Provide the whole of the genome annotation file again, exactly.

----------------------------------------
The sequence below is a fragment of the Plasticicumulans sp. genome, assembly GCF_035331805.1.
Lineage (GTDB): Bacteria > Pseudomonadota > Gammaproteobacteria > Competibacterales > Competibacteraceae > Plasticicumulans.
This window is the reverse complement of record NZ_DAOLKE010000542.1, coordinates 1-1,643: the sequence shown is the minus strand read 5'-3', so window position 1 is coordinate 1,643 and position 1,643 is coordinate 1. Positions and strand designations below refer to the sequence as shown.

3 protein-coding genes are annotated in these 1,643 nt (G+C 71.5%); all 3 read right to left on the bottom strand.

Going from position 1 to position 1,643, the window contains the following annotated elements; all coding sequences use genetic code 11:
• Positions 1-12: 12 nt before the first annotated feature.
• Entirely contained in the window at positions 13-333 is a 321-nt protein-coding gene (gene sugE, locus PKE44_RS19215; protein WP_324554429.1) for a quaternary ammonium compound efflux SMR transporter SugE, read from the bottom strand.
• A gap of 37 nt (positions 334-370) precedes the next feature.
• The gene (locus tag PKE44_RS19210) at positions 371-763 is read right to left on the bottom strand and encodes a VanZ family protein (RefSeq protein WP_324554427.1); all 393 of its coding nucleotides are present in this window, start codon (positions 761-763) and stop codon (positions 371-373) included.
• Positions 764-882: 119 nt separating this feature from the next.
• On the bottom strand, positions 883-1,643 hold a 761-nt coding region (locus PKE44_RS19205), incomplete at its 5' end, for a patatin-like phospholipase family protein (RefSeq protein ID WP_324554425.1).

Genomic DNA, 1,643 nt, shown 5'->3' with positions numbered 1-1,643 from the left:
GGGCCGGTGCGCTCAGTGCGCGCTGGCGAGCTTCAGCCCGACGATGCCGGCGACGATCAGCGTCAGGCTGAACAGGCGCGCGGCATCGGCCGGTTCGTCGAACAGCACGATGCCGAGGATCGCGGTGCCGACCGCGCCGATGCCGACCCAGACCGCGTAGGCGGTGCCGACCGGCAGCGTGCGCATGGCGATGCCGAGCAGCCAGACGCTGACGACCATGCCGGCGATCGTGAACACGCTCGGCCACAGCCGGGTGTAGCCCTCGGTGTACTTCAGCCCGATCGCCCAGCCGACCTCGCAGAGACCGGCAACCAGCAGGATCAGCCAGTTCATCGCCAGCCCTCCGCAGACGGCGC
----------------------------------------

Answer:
The sequence below is a fragment of the Plasticicumulans sp. genome, assembly GCF_035331805.1.
Lineage (GTDB): Bacteria > Pseudomonadota > Gammaproteobacteria > Competibacterales > Competibacteraceae > Plasticicumulans.
This window is the reverse complement of record NZ_DAOLKE010000542.1, coordinates 1-1,643: the sequence shown is the minus strand read 5'-3', so window position 1 is coordinate 1,643 and position 1,643 is coordinate 1. Positions and strand designations below refer to the sequence as shown.

3 protein-coding genes are annotated in these 1,643 nt (G+C 71.5%); all 3 read right to left on the bottom strand.

Going from position 1 to position 1,643, the window contains the following annotated elements; all coding sequences use genetic code 11:
• Positions 1-12: 12 nt before the first annotated feature.
• Entirely contained in the window at positions 13-333 is a 321-nt protein-coding gene (gene sugE, locus PKE44_RS19215; protein WP_324554429.1) for a quaternary ammonium compound efflux SMR transporter SugE, read from the bottom strand.
• A gap of 37 nt (positions 334-370) precedes the next feature.
• The gene (locus tag PKE44_RS19210) at positions 371-763 is read right to left on the bottom strand and encodes a VanZ family protein (RefSeq protein WP_324554427.1); all 393 of its coding nucleotides are present in this window, start codon (positions 761-763) and stop codon (positions 371-373) included.
• Positions 764-882: 119 nt separating this feature from the next.
• On the bottom strand, positions 883-1,643 hold a 761-nt coding region (locus PKE44_RS19205), incomplete at its 5' end, for a patatin-like phospholipase family protein (RefSeq protein ID WP_324554425.1).

Genomic DNA, 1,643 nt, shown 5'->3' with positions numbered 1-1,643 from the left:
GGGCCGGTGCGCTCAGTGCGCGCTGGCGAGCTTCAGCCCGACGATGCCGGCGACGATCAGCGTCAGGCTGAACAGGCGCGCGGCATCGGCCGGTTCGTCGAACAGCACGATGCCGAGGATCGCGGTGCCGACCGCGCCGATGCCGACCCAGACCGCGTAGGCGGTGCCGACCGGCAGCGTGCGCATGGCGATGCCGAGCAGCCAGACGCTGACGACCATGCCGGCGATCGTGAACACGCTCGGCCACAGCCGGGTGTAGCCCTCGGTGTACTTCAGCCCGATCGCCCAGCCGACCTCGCAGAGACCGGCAACCAGCAGGATCAGCCAGTTCATCGCCAGCCCTCCGCAGACGGCGC